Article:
Shanghai Researches on VAT Pilot Reform, aiming to Expand Pilot Scope

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Oct. 2 – Shanghai launched the business tax (BT) to value-added tax (VAT) pilot conversion reform at the beginning of this year and, as a result, the tax burden on small-scale taxpayers and general taxpayers in Shanghai reduced by RMB610 million and RMB630 million, respectively, over the first half of the year. Shanghai’s local tax authorities are currently conducting research on the pilot reform and its amplification effect, with the next step believed to be winning support from the relevant state departments to expand the industry scope of the reform.

According to the annual report presented by Bo Zhou, head of Shanghai’s Development and Reform Commission, by the end of June 2012, enterprises included under the VAT pilot reform reached 139,000 in Shanghai (including 8,779 newly-establishes enterprises). Among these, general taxpayers accounted for 48,000 while small scale taxpayers represented 91,000.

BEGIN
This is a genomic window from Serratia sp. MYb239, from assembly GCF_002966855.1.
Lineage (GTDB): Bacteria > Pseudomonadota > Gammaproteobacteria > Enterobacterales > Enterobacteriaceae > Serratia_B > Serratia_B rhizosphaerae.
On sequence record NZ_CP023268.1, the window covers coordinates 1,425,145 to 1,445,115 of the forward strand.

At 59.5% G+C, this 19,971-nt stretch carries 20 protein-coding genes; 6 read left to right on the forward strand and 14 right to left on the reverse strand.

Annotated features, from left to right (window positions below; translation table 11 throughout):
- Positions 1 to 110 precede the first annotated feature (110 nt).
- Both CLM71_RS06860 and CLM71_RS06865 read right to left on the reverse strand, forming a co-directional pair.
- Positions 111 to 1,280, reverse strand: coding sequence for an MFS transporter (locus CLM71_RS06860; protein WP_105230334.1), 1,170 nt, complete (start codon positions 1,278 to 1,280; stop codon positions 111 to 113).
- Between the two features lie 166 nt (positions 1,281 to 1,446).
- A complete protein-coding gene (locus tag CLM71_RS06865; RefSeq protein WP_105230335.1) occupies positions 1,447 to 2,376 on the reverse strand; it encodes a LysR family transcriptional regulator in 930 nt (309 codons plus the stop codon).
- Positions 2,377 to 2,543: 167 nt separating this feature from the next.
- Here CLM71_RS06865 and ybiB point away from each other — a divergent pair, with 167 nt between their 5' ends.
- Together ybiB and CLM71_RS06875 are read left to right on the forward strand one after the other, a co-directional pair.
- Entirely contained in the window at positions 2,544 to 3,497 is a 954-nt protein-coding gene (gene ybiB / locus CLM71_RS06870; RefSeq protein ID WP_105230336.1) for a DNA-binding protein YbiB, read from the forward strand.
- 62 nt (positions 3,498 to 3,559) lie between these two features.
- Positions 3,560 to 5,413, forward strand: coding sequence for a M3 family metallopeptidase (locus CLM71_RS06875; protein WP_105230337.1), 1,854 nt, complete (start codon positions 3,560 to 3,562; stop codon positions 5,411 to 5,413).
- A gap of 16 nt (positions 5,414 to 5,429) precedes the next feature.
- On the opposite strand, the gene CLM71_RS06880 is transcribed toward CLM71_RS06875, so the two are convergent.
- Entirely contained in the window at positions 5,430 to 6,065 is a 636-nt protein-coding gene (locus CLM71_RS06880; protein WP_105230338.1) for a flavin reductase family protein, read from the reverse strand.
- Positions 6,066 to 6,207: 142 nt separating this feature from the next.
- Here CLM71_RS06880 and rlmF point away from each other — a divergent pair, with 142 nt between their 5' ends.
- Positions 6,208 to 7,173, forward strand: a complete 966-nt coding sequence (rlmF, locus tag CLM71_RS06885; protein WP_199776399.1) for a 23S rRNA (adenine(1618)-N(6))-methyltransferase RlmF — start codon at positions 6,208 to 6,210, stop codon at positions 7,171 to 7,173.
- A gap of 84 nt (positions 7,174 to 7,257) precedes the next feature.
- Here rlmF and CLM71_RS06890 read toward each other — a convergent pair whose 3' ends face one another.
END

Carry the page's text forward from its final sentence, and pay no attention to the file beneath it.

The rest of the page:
After the launch of the pilot reform, the tax burden on the pilot enterprises reduced significantly, and small scale taxpayers and general taxpayers saw the dramatic drop in their tax burdens. Moreover, after the implementation of transitional financial support policies, the financial support fund allocated in advance by the Shanghai tax authorities reached roughly RMB410 million in the first half of 2012, effectively balancing the increased tax burden on some pilot enterprises.

“The BT to VAT pilot reform plays a positive role in breaking the bottleneck of the development system and mechanism for Shanghai’s service industry,” Zhou said. During the pilot reform, pilot enterprises in the modern service industry accomplished the transition from “full amount taxation” to taxation only on the “added value,” which further promotes and supports the innovation transformation of the pilot enterprises, as well as facilitates specialized division. Meanwhile, small and micro-sized enterprises included under the reform saw their tax burdens reduced by more than 40 percent, increasing the willingness of transnational companies to settle down in Shanghai.

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